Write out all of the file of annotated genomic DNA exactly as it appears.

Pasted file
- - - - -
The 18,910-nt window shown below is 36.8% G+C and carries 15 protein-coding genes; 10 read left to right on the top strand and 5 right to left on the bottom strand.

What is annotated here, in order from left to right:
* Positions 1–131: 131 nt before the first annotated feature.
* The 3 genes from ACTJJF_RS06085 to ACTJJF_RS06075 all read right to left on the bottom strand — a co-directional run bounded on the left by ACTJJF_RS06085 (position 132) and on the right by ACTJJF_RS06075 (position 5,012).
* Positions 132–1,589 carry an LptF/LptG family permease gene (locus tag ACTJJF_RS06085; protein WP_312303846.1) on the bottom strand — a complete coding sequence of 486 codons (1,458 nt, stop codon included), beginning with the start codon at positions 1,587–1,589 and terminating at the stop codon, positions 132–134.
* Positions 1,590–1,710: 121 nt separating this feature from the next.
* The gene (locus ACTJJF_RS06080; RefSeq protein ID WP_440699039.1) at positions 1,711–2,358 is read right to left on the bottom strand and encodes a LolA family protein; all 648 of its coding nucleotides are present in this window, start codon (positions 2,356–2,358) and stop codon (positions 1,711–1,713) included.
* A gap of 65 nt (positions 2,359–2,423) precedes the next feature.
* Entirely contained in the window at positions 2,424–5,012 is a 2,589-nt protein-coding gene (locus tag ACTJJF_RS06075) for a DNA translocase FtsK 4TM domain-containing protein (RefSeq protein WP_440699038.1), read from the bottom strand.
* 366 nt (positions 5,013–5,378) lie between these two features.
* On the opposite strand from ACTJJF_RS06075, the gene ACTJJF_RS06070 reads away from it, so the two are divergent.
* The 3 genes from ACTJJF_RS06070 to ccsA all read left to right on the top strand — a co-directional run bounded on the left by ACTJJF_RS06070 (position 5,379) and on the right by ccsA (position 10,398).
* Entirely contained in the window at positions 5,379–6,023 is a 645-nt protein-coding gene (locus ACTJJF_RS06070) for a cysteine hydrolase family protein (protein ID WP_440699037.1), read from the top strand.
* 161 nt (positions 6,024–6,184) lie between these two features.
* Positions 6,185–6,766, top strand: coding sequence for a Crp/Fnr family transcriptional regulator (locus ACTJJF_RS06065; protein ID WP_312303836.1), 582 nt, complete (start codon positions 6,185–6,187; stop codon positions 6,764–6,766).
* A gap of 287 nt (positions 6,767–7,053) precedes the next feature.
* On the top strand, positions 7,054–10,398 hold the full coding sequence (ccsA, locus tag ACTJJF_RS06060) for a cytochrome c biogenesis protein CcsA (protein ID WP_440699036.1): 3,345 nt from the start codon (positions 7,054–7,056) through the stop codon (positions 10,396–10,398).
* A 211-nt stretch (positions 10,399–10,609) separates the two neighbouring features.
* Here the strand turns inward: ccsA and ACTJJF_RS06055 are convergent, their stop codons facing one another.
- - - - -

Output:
The 18,910-nt window shown below is 36.8% G+C and carries 15 protein-coding genes; 10 read left to right on the top strand and 5 right to left on the bottom strand.

What is annotated here, in order from left to right:
* Positions 1–131: 131 nt before the first annotated feature.
* The 3 genes from ACTJJF_RS06085 to ACTJJF_RS06075 all read right to left on the bottom strand — a co-directional run bounded on the left by ACTJJF_RS06085 (position 132) and on the right by ACTJJF_RS06075 (position 5,012).
* Positions 132–1,589 carry an LptF/LptG family permease gene (locus tag ACTJJF_RS06085; protein WP_312303846.1) on the bottom strand — a complete coding sequence of 486 codons (1,458 nt, stop codon included), beginning with the start codon at positions 1,587–1,589 and terminating at the stop codon, positions 132–134.
* Positions 1,590–1,710: 121 nt separating this feature from the next.
* The gene (locus ACTJJF_RS06080; RefSeq protein ID WP_440699039.1) at positions 1,711–2,358 is read right to left on the bottom strand and encodes a LolA family protein; all 648 of its coding nucleotides are present in this window, start codon (positions 2,356–2,358) and stop codon (positions 1,711–1,713) included.
* A gap of 65 nt (positions 2,359–2,423) precedes the next feature.
* Entirely contained in the window at positions 2,424–5,012 is a 2,589-nt protein-coding gene (locus tag ACTJJF_RS06075) for a DNA translocase FtsK 4TM domain-containing protein (RefSeq protein WP_440699038.1), read from the bottom strand.
* 366 nt (positions 5,013–5,378) lie between these two features.
* On the opposite strand from ACTJJF_RS06075, the gene ACTJJF_RS06070 reads away from it, so the two are divergent.
* The 3 genes from ACTJJF_RS06070 to ccsA all read left to right on the top strand — a co-directional run bounded on the left by ACTJJF_RS06070 (position 5,379) and on the right by ccsA (position 10,398).
* Entirely contained in the window at positions 5,379–6,023 is a 645-nt protein-coding gene (locus ACTJJF_RS06070) for a cysteine hydrolase family protein (protein ID WP_440699037.1), read from the top strand.
* 161 nt (positions 6,024–6,184) lie between these two features.
* Positions 6,185–6,766, top strand: coding sequence for a Crp/Fnr family transcriptional regulator (locus ACTJJF_RS06065; protein ID WP_312303836.1), 582 nt, complete (start codon positions 6,185–6,187; stop codon positions 6,764–6,766).
* A gap of 287 nt (positions 6,767–7,053) precedes the next feature.
* On the top strand, positions 7,054–10,398 hold the full coding sequence (ccsA, locus tag ACTJJF_RS06060) for a cytochrome c biogenesis protein CcsA (protein ID WP_440699036.1): 3,345 nt from the start codon (positions 7,054–7,056) through the stop codon (positions 10,396–10,398).
* A 211-nt stretch (positions 10,399–10,609) separates the two neighbouring features.
* Here the strand turns inward: ccsA and ACTJJF_RS06055 are convergent, their stop codons facing one another.